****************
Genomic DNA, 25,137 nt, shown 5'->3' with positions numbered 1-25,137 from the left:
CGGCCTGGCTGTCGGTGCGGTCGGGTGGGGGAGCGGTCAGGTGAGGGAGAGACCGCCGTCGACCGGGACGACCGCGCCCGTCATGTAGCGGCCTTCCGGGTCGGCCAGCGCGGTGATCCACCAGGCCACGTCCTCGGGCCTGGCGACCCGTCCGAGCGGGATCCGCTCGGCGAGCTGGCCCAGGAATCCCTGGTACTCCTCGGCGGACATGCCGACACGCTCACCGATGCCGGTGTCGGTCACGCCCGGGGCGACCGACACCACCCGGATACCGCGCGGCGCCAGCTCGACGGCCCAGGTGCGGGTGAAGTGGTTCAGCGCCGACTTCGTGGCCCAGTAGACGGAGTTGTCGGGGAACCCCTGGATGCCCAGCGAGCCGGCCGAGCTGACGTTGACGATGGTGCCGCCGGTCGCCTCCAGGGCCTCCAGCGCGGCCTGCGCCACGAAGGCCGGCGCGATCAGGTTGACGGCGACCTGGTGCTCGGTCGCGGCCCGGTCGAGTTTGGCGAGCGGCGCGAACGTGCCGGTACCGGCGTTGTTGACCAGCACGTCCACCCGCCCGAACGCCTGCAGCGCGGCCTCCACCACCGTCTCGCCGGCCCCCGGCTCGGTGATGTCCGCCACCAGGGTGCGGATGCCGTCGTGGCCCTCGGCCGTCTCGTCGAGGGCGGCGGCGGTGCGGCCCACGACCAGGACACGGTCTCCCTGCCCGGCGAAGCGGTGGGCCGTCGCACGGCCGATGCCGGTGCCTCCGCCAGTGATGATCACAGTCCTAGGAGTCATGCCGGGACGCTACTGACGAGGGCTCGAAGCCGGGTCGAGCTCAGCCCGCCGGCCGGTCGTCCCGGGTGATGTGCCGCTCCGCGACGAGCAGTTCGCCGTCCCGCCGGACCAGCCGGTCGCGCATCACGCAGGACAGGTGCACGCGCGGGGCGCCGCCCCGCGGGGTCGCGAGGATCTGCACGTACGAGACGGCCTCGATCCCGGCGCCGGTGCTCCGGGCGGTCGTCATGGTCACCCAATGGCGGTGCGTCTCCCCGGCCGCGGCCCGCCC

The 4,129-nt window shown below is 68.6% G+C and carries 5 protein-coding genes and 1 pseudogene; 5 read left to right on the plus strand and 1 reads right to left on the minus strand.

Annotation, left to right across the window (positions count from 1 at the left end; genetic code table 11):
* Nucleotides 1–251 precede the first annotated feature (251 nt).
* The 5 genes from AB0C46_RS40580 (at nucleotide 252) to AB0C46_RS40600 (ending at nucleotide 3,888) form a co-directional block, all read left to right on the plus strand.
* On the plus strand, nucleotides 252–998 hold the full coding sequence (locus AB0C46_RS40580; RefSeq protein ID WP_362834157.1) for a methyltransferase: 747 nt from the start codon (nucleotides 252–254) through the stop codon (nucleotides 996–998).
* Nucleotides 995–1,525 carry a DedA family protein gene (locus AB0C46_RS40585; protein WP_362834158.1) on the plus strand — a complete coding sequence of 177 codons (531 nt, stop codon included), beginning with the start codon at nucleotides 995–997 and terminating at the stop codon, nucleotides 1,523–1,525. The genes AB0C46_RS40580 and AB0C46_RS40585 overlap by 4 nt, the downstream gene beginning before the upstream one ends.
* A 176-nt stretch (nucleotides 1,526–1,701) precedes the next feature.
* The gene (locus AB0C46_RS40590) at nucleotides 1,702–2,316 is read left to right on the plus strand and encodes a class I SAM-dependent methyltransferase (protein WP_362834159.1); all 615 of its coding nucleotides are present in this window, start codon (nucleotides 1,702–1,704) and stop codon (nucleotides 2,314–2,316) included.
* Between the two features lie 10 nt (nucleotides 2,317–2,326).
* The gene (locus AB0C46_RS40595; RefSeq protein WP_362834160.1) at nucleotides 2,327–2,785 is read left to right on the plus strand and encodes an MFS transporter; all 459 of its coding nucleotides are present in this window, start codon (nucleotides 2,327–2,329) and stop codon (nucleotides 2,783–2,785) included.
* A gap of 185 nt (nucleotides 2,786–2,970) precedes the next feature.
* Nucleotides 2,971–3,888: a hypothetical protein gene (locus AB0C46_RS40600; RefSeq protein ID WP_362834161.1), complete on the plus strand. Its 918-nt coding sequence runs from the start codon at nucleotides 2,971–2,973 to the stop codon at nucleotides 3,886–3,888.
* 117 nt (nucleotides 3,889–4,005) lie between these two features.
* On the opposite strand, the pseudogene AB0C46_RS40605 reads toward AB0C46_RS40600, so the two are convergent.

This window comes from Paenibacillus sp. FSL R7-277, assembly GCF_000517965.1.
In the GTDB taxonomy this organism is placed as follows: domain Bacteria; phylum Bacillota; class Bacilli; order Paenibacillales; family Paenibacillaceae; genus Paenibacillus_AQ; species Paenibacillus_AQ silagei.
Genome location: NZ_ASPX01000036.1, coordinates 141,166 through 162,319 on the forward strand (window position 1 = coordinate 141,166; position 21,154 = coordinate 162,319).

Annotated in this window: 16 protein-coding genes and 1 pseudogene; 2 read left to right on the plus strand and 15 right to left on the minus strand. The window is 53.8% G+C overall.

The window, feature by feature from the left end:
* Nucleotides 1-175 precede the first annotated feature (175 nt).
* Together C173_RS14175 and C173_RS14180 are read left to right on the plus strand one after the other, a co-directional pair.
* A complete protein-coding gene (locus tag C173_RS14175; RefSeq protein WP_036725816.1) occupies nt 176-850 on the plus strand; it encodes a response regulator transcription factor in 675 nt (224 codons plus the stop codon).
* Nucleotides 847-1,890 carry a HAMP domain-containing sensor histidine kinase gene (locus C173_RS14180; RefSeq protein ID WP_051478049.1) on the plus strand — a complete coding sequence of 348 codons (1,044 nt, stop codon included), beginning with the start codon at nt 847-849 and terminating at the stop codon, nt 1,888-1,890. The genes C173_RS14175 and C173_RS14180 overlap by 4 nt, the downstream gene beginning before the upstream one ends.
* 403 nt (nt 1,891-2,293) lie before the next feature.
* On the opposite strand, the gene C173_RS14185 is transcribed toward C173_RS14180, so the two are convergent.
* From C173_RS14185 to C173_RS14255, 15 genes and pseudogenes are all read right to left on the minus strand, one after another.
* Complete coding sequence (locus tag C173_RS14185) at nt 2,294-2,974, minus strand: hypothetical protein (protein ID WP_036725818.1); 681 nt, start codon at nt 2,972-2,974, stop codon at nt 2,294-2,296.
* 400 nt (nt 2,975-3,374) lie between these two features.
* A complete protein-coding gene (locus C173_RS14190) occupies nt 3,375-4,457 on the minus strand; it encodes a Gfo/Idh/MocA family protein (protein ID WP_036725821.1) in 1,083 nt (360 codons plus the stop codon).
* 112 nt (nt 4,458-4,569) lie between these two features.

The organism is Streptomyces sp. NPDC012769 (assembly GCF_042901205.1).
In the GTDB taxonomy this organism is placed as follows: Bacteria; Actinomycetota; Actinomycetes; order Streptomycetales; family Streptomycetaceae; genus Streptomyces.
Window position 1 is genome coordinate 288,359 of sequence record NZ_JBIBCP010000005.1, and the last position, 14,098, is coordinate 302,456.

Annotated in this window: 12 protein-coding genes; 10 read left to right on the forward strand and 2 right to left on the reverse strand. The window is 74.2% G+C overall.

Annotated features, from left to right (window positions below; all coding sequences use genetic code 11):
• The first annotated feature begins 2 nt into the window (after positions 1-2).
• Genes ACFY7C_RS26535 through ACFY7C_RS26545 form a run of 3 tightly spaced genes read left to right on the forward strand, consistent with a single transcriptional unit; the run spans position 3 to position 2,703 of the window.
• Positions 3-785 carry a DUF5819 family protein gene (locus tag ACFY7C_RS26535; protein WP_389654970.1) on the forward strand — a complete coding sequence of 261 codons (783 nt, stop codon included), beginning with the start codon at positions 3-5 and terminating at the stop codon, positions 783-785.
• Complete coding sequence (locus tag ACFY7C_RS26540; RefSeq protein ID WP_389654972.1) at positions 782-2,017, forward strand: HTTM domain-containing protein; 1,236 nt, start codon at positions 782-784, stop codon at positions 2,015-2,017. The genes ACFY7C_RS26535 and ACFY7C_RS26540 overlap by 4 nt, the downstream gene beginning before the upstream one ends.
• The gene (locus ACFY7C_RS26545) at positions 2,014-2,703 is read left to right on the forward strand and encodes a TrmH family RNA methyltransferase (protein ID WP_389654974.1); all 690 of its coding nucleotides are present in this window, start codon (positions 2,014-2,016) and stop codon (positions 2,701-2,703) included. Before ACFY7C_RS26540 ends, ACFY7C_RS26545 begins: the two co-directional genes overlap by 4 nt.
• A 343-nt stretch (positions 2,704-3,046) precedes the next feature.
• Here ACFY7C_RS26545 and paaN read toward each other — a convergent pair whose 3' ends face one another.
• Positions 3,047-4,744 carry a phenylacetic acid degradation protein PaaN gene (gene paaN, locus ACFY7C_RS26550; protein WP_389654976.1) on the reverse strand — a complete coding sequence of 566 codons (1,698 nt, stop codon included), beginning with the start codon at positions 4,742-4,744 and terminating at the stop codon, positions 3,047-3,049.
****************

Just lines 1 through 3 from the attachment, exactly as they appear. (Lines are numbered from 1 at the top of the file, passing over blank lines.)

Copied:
Genomic DNA, 25,137 nt, shown 5'->3' with positions numbered 1-25,137 from the left:
CGGCCTGGCTGTCGGTGCGGTCGGGTGGGGGAGCGGTCAGGTGAGGGAGAGACCGCCGTCGACCGGGACGACCGCGCCCGTCATGTAGCGGCCTTCCGGGTCGGCCAGCGCGGTGATCCACCAGGCCACGTCCTCGGGCCTGGCGACCCGTCCGAGCGGGATCCGCTCGGCGAGCTGGCCCAGGAATCCCTGGTACTCCTCGGCGGACATGCCGACACGCTCACCGATGCCGGTGTCGGTCACGCCCGGGGCGACCGACACCACCCGGATACCGCGCGGCGCCAGCTCGACGGCCCAGGTGCGGGTGAAGTGGTTCAGCGCCGACTTCGTGGCCCAGTAGACGGAGTTGTCGGGGAACCCCTGGATGCCCAGCGAGCCGGCCGAGCTGACGTTGACGATGGTGCCGCCGGTCGCCTCCAGGGCCTCCAGCGCGGCCTGCGCCACGAAGGCCGGCGCGATCAGGTTGACGGCGACCTGGTGCTCGGTCGCGGCCCGGTCGAGTTTGGCGAGCGGCGCGAACGTGCCGGTACCGGCGTTGTTGACCAGCACGTCCACCCGCCCGAACGCCTGCAGCGCGGCCTCCACCACCGTCTCGCCGGCCCCCGGCTCGGTGATGTCCGCCACCAGGGTGCGGATGCCGTCGTGGCCCTCGGCCGTCTCGTCGAGGGCGGCGGCGGTGCGGCCCACGACCAGGACACGGTCTCCCTGCCCGGCGAAGCGGTGGGCCGTCGCACGGCCGATGCCGGTGCCTCCGCCAGTGATGATCACAGTCCTAGGAGTCATGCCGGGACGCTACTGACGAGGGCTCGAAGCCGGGTCGAGCTCAGCCCGCCGGCCGGTCGTCCCGGGTGATGTGCCGCTCCGCGACGAGCAGTTCGCCGTCCCGCCGGACCAGCCGGTCGCGCATCACGCAGGACAGGTGCACGCGCGGGGCGCCGCCCCGCGGGGTCGCGAGGATCTGCACGTACGAGACGGCCTCGATCCCGGCGCCGGTGCTCCGGGCGGTCGTCATGGTCACCCAATGGCGGTGCGTCTCCCCGGCCGCGGCCCGCCC

The 4,129-nt window shown below is 68.6% G+C and carries 5 protein-coding genes and 1 pseudogene; 5 read left to right on the plus strand and 1 reads right to left on the minus strand.